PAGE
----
When K.C. Jones, the new head coach of the Boston Celtics, and Bill Russell were teammates under Red Auerbach, both men used to call K.C. ''The Man with the Square Eyes.'' This referred partly to Jones's intensity as a player and partly to his marathon sessions in front of television screens during road trips.
If Russell was the best defensive center in the history of the National Basketball Association, then K.C. deserves that same rating when discussing guards. Nobody could press his man all over the court the way Jones did; backpedal and change directions with his speed and quickness; or spread-eagle both arms in front of opponents for what seemed like hours.
If K.C. had done on the street what he did on the basketball court, he would have been arrested for harassment. In one playoff series against Cincinnati, Jones won an Oscar (Robertson) by the way he stayed between the Royals' captain and the ball. In fact, no iron ever got closer to a pair of pants.
A background piece on K.C. would not be complete without pointing out that being in charge of an NBA team is not a new undertaking for Jones, who was head coach of the Washington Bullets for three seasons in the mid-1970s. During that period Washington had the best regular-season won-lost record of any team in the league.
The only major disappointment during K.C.'s stay in Washington was a 4-0 sweep of the Bullets by Golden State in the 1975 championship playoffs. But the fact is the Warriors won all four of those games by a total of only 16 points.
While Auerbach has been known to reward loyalty among former Celtic players before (Russell, Tom Heinsohn, Satch Sanders, and Dave Cowens have all coached the team), Jones has the most experience of any of them.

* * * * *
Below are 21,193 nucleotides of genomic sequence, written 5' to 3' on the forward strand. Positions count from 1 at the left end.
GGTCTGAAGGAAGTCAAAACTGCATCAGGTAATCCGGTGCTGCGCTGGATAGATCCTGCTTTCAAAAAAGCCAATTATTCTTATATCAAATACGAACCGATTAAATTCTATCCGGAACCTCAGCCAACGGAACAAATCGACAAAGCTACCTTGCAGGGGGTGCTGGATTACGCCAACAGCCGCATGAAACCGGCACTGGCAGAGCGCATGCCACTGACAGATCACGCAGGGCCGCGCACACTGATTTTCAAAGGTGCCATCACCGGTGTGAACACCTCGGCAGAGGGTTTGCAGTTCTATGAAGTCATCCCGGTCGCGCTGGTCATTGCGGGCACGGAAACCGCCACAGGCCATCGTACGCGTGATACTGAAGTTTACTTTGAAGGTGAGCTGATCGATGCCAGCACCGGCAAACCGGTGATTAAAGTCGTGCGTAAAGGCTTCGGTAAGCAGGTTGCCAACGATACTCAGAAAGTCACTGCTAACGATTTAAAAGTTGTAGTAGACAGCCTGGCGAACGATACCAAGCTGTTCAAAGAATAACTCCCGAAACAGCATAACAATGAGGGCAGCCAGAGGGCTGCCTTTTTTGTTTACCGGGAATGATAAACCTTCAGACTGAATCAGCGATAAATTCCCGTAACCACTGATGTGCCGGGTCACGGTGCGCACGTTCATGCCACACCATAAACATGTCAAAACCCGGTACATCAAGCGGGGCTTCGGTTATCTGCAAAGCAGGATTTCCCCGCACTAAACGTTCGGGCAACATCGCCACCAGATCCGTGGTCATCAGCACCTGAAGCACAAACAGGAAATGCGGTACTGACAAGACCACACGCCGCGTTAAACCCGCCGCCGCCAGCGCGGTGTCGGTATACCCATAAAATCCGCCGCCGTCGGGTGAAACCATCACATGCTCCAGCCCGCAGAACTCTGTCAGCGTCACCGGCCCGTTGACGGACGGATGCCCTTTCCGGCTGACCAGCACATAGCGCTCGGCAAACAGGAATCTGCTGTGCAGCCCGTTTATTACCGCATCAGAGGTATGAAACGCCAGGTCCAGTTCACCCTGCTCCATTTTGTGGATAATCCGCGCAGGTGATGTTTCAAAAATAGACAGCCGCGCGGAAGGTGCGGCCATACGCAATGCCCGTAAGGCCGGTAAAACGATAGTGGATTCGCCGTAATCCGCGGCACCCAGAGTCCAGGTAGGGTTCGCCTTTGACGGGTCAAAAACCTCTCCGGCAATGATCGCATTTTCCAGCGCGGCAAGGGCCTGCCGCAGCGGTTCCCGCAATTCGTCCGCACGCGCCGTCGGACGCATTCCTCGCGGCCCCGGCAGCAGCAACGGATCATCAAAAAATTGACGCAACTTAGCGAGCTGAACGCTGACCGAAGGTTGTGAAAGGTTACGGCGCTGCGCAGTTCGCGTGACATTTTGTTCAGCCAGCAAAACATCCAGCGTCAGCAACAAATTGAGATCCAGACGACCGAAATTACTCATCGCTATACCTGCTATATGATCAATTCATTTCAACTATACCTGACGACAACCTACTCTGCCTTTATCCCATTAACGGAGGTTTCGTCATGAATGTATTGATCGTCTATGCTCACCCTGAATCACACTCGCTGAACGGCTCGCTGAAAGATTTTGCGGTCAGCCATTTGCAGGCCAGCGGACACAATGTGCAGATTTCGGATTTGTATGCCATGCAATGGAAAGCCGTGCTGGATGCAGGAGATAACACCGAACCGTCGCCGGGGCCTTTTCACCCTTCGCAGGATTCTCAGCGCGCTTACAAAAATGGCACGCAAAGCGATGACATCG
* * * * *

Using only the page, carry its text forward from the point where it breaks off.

Prior to joining the Celtics as an assistant coach in 1978, K.C. had similar NBA jobs with the Los Angeles Lakers and the Milwaukee Bucks. And during his nine years in Boston as a player, the Celtics won eight world titles.
Basically the team he has inherited from Bill Fitch is lacking only in the guard department, where Tiny Archibald hasn't been the playmaker-scorer he once was, Danny Ainge is still learning, and where so far Quinn Buckner has been a disappointment.
But if the Celtics re-sign free-agent Kevin McHale and get themselves an established playmaker who can also shoot, then they go right back into a bracket with the newly crowned NBA champion Philadelphia 76ers. Already there is speculation that Boston will trade backup center Rick Robey and a future first-round draft pick to Los Angeles for guard Norman Nixon.
For any player coming out of college who is not a good shooter but has a flair for defense, Jones is a lesson in opportunity and perseverence. Even though Jones and Russell played on consecutive NCAA champions at the University of San Francisco in 1955 and 1956 as well as on the triumphant US Olympic team the latter year, K.C. was only a third-round draft pick in the NBA.
When Jones finally joined the Celtics as a player in 1958, after two years in the armed forces, Bob Cousy took one look at him in practice and decided he couldn't make it.
''I just didn't see how a man who shot as poorly as K.C. could stay in the NBA,'' Cousy said. ''I really didn't think his other skills would be enough to keep him around. But I was wrong. The man turned out to be amazing on defense and eventually learned to score enough so that rival teams couldn't afford not to guard him.''
In 1964, the year after Cousy retired, there was a lot of speculation that the Celtics might not be able to repeat as world champions with Jones as their playmaker.
''I used to read about this and laugh because I knew something that the papers didn't,'' former Celtics' publicity director Howie McHugh once told me. ''Russell, as much as he respected Cousy, wanted to show the world two things - that he had always been the main reason the Celtics won and that his pal K.C. Jones was as good as any playmaker in the league. That was the year Russell grabbed almost 2,000 rebounds and was so self-motivated you wouldn't believe it.''
Jones wasn't bad either, finishing third in the league in assists (only Oscar Robertson and Guy Rodgers had more), while leading the Celtics over the San Francisco Warriors in the NBA championship finals.